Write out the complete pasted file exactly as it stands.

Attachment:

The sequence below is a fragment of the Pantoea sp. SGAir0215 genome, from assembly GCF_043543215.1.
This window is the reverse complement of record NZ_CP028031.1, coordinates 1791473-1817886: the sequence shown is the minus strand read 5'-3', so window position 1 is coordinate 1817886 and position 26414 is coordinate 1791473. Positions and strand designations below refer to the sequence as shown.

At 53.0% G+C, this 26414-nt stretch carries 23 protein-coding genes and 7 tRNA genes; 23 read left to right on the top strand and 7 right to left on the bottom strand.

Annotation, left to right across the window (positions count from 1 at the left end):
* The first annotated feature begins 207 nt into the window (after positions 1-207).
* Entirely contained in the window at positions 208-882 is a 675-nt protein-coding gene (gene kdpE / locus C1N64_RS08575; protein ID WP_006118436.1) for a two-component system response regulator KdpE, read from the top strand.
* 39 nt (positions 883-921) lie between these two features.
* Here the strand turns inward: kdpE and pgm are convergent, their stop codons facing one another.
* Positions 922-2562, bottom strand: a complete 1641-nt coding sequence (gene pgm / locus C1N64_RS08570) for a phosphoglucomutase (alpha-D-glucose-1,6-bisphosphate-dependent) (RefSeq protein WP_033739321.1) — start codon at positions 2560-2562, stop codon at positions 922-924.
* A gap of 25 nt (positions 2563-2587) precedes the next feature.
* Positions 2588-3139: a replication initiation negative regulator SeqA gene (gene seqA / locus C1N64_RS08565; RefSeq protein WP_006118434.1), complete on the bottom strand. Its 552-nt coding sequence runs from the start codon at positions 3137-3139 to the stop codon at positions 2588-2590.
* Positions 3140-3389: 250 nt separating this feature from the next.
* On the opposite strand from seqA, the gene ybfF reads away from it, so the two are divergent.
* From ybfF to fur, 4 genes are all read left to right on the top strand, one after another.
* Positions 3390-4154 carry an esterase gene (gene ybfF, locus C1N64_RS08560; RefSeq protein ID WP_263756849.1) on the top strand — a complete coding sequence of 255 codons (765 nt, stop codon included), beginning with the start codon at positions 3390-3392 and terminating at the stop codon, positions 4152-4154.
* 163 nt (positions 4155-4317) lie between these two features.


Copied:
The sequence below is a fragment of the Pantoea sp. SGAir0215 genome, from assembly GCF_043543215.1.
This window is the reverse complement of record NZ_CP028031.1, coordinates 1791473-1817886: the sequence shown is the minus strand read 5'-3', so window position 1 is coordinate 1817886 and position 26414 is coordinate 1791473. Positions and strand designations below refer to the sequence as shown.

At 53.0% G+C, this 26414-nt stretch carries 23 protein-coding genes and 7 tRNA genes; 23 read left to right on the top strand and 7 right to left on the bottom strand.

Annotation, left to right across the window (positions count from 1 at the left end):
* The first annotated feature begins 207 nt into the window (after positions 1-207).
* Entirely contained in the window at positions 208-882 is a 675-nt protein-coding gene (gene kdpE / locus C1N64_RS08575; protein ID WP_006118436.1) for a two-component system response regulator KdpE, read from the top strand.
* 39 nt (positions 883-921) lie between these two features.
* Here the strand turns inward: kdpE and pgm are convergent, their stop codons facing one another.
* Positions 922-2562, bottom strand: a complete 1641-nt coding sequence (gene pgm / locus C1N64_RS08570) for a phosphoglucomutase (alpha-D-glucose-1,6-bisphosphate-dependent) (RefSeq protein WP_033739321.1) — start codon at positions 2560-2562, stop codon at positions 922-924.
* A gap of 25 nt (positions 2563-2587) precedes the next feature.
* Positions 2588-3139: a replication initiation negative regulator SeqA gene (gene seqA / locus C1N64_RS08565; RefSeq protein WP_006118434.1), complete on the bottom strand. Its 552-nt coding sequence runs from the start codon at positions 3137-3139 to the stop codon at positions 2588-2590.
* Positions 3140-3389: 250 nt separating this feature from the next.
* On the opposite strand from seqA, the gene ybfF reads away from it, so the two are divergent.
* From ybfF to fur, 4 genes are all read left to right on the top strand, one after another.
* Positions 3390-4154 carry an esterase gene (gene ybfF, locus C1N64_RS08560; RefSeq protein ID WP_263756849.1) on the top strand — a complete coding sequence of 255 codons (765 nt, stop codon included), beginning with the start codon at positions 3390-3392 and terminating at the stop codon, positions 4152-4154.
* 163 nt (positions 4155-4317) lie between these two features.